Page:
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Supreme Court denies Trump petition against DACA renewal ruling

Students have joined protests in support of undocumented students over the past year. (Michael Zshornack/Photo editor)

By Rupan Bharanidaran

Feb. 26, 2018 7:58 a.m.

The Supreme Court refused Monday to hear a petition from President Donald Trump’s administration challenging a lower court ruling that temporarily prevented it from ending Deferred Action for Childhood Arrivals.

In September, Trump ended DACA, a 2012 program that deferred deportation for undocumented individuals brought to the United States as children. The University of California and the state of California filed lawsuits in September against the Trump administration, claiming it was unconstitutional to end DACA. So far, two federal district courts have ruled the administration’s action to be illegal.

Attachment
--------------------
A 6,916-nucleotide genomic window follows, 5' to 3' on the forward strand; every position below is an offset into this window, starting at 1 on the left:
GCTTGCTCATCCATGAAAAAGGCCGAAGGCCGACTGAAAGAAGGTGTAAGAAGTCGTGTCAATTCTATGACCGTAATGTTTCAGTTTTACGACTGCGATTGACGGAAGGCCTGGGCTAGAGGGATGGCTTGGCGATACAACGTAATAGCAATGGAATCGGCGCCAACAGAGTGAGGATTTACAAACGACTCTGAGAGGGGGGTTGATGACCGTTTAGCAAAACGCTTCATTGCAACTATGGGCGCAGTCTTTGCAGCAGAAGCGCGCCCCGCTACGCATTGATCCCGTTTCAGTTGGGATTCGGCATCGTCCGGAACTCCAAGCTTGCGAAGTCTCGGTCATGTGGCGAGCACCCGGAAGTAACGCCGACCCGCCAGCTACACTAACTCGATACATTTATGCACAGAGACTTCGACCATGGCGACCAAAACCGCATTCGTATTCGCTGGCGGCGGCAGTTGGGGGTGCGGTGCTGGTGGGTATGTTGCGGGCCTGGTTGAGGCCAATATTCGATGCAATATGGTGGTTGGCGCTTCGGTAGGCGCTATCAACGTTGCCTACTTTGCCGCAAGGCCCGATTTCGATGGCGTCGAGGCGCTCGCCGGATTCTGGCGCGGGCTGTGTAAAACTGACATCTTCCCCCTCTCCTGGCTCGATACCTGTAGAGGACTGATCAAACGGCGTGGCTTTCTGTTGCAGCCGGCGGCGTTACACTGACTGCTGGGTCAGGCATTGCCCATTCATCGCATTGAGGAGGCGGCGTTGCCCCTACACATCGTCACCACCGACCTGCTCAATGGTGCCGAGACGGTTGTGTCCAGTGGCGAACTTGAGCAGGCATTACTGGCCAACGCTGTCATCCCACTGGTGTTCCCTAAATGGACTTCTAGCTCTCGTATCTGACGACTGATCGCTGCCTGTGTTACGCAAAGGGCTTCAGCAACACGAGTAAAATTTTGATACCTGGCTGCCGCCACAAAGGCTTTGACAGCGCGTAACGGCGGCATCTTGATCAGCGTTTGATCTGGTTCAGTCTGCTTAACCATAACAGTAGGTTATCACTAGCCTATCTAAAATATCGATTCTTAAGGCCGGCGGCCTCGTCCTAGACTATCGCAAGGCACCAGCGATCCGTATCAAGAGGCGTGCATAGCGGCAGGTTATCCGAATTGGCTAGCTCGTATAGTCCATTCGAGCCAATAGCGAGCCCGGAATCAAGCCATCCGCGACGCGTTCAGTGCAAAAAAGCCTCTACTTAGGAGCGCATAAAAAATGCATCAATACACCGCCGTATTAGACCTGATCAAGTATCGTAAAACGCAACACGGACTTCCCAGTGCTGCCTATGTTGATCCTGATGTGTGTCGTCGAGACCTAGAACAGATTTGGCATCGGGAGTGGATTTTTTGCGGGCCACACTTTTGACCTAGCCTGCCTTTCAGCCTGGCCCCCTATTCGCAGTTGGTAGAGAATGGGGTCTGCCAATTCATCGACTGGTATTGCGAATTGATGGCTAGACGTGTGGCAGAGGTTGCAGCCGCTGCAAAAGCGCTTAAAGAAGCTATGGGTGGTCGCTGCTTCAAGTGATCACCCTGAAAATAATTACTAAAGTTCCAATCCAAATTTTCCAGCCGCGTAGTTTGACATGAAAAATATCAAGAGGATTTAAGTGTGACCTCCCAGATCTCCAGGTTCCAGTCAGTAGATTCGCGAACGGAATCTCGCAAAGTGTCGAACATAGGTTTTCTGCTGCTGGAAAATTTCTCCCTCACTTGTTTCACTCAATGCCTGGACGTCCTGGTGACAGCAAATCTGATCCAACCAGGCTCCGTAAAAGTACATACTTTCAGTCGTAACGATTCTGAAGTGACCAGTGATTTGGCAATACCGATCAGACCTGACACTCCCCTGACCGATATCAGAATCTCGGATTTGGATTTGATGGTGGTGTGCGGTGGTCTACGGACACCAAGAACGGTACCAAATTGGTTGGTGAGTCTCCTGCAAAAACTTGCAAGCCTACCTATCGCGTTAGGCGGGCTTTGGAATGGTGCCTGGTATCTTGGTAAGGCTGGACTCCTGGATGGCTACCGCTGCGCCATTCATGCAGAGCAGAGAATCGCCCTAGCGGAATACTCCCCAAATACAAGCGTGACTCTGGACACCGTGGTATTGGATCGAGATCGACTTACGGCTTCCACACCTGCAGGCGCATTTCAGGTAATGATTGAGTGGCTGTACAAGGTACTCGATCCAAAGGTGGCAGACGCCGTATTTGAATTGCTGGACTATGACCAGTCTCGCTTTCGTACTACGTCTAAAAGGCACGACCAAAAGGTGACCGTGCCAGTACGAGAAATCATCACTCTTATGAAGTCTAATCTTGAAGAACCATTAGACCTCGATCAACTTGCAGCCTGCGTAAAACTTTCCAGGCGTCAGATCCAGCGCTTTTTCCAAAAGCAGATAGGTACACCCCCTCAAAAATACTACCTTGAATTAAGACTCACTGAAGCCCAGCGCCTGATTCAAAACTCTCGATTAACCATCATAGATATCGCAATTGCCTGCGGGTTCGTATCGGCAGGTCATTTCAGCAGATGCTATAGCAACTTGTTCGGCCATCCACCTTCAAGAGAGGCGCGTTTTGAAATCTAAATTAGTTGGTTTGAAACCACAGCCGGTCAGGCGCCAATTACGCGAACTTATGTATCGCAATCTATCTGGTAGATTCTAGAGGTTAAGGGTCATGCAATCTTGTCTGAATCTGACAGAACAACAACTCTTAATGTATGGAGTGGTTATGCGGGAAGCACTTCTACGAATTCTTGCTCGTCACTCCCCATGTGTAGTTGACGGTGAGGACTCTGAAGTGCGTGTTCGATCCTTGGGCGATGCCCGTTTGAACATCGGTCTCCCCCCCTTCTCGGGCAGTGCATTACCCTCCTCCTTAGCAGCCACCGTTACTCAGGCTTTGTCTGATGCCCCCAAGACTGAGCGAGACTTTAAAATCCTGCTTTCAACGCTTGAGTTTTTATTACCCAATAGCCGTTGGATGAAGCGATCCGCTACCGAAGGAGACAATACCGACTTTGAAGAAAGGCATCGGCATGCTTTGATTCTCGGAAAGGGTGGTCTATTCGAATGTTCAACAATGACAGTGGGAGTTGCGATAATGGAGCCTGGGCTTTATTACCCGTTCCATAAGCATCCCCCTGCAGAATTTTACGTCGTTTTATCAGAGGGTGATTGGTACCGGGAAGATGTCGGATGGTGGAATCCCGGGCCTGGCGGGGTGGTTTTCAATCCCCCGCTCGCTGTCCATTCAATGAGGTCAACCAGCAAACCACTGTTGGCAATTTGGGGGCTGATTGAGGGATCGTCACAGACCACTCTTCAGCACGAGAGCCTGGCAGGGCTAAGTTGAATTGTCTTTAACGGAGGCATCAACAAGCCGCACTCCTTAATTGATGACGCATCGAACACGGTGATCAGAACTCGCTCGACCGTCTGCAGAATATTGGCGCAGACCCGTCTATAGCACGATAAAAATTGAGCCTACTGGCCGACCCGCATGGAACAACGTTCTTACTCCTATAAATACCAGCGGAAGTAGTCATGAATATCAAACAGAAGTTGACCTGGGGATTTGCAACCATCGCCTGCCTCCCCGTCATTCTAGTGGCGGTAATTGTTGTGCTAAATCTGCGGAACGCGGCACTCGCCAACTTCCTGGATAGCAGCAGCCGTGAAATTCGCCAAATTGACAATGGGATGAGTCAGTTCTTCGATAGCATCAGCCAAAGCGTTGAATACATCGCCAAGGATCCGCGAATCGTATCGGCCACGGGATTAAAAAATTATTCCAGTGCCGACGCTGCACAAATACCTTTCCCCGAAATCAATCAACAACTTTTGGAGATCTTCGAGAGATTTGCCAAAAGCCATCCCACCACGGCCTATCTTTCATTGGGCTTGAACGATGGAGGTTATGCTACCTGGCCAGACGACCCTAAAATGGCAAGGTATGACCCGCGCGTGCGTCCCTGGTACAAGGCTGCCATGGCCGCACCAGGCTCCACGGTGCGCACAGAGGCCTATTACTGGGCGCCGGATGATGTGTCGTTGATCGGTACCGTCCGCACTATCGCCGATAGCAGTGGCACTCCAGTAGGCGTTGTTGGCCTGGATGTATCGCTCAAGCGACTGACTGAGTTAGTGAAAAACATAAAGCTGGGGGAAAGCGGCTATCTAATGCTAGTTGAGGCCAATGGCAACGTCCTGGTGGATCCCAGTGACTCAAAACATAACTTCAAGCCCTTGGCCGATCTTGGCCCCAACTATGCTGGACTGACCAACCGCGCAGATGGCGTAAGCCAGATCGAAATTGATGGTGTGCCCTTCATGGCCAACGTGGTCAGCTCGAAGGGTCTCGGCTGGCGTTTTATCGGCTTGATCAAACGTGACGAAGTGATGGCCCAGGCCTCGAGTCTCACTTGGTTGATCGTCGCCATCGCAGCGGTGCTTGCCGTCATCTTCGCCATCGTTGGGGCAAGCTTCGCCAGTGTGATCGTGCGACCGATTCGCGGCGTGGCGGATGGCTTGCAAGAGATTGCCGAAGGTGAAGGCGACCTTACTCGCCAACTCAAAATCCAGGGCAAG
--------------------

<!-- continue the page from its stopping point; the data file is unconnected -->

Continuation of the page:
William Alsup, the federal judge in San Francisco who ruled on the UC’s lawsuit, ordered the Department of Homeland Security in January to process renewal applications from individuals who were previously covered by DACA while courts review lawsuits filed to protect the program. In January, the Trump administration appealed Alsup’s decision to the 9th U.S. Circuit Court of Appeals and filed a petition with the Supreme Court.

Although the Trump administration was scheduled to end the program March 5, under this ruling, current DACA recipients will continue to be able to renew their status past that date.

The UC said in a statement it supports the Supreme Court’s decision to deny the Trump administration’s petition because it thinks the petition inappropriately short-circuited the appeals court.

“We look forward to defending U.S. District Court Judge Alsup’s injunction in the Court of Appeals,” the statement said.

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Rupan Bharanidaran | Alumnus
Bharanidaran was the News editor from 2017-2018. He was previously a news reporter for the campus politics beat, covering student government and the UCLA administration.
Bharanidaran was the News editor from 2017-2018. He was previously a news reporter for the campus politics beat, covering student government and the UCLA administration.
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